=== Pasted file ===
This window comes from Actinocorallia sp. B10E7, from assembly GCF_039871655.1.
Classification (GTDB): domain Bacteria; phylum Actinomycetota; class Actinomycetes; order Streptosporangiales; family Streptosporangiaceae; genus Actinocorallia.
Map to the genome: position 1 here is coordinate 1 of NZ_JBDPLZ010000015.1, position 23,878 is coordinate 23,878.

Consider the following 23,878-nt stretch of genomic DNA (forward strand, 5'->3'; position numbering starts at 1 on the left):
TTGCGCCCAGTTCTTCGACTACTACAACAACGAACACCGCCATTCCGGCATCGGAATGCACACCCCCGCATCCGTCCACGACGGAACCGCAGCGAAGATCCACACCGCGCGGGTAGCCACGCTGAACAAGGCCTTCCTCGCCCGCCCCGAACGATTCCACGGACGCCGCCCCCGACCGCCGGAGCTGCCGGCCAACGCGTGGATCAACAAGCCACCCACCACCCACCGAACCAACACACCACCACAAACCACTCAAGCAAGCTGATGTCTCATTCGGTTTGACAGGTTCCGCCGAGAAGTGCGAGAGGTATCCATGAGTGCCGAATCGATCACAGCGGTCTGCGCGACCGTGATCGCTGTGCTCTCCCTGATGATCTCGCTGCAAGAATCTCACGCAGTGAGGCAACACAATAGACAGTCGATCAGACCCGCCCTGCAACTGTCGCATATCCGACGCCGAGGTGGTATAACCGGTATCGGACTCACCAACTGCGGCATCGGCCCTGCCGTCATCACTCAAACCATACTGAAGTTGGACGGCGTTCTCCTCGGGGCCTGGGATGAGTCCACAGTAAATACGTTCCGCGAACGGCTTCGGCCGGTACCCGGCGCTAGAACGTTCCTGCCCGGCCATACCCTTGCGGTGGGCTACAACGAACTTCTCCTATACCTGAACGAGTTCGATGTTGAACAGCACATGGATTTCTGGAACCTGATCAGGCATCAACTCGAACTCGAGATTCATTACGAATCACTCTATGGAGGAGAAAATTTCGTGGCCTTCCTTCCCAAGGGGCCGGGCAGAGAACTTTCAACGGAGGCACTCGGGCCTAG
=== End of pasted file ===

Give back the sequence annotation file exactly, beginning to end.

This window comes from Actinocorallia sp. B10E7, from assembly GCF_039871655.1.
Classification (GTDB): domain Bacteria; phylum Actinomycetota; class Actinomycetes; order Streptosporangiales; family Streptosporangiaceae; genus Actinocorallia.
Map to the genome: position 1 here is coordinate 1 of NZ_JBDPLZ010000015.1, position 23,878 is coordinate 23,878.

Consider the following 23,878-nt stretch of genomic DNA (forward strand, 5'->3'; position numbering starts at 1 on the left):
TTGCGCCCAGTTCTTCGACTACTACAACAACGAACACCGCCATTCCGGCATCGGAATGCACACCCCCGCATCCGTCCACGACGGAACCGCAGCGAAGATCCACACCGCGCGGGTAGCCACGCTGAACAAGGCCTTCCTCGCCCGCCCCGAACGATTCCACGGACGCCGCCCCCGACCGCCGGAGCTGCCGGCCAACGCGTGGATCAACAAGCCACCCACCACCCACCGAACCAACACACCACCACAAACCACTCAAGCAAGCTGATGTCTCATTCGGTTTGACAGGTTCCGCCGAGAAGTGCGAGAGGTATCCATGAGTGCCGAATCGATCACAGCGGTCTGCGCGACCGTGATCGCTGTGCTCTCCCTGATGATCTCGCTGCAAGAATCTCACGCAGTGAGGCAACACAATAGACAGTCGATCAGACCCGCCCTGCAACTGTCGCATATCCGACGCCGAGGTGGTATAACCGGTATCGGACTCACCAACTGCGGCATCGGCCCTGCCGTCATCACTCAAACCATACTGAAGTTGGACGGCGTTCTCCTCGGGGCCTGGGATGAGTCCACAGTAAATACGTTCCGCGAACGGCTTCGGCCGGTACCCGGCGCTAGAACGTTCCTGCCCGGCCATACCCTTGCGGTGGGCTACAACGAACTTCTCCTATACCTGAACGAGTTCGATGTTGAACAGCACATGGATTTCTGGAACCTGATCAGGCATCAACTCGAACTCGAGATTCATTACGAATCACTCTATGGAGGAGAAAATTTCGTGGCCTTCCTTCCCAAGGGGCCGGGCAGAGAACTTTCAACGGAGGCACTCGGGCCTAG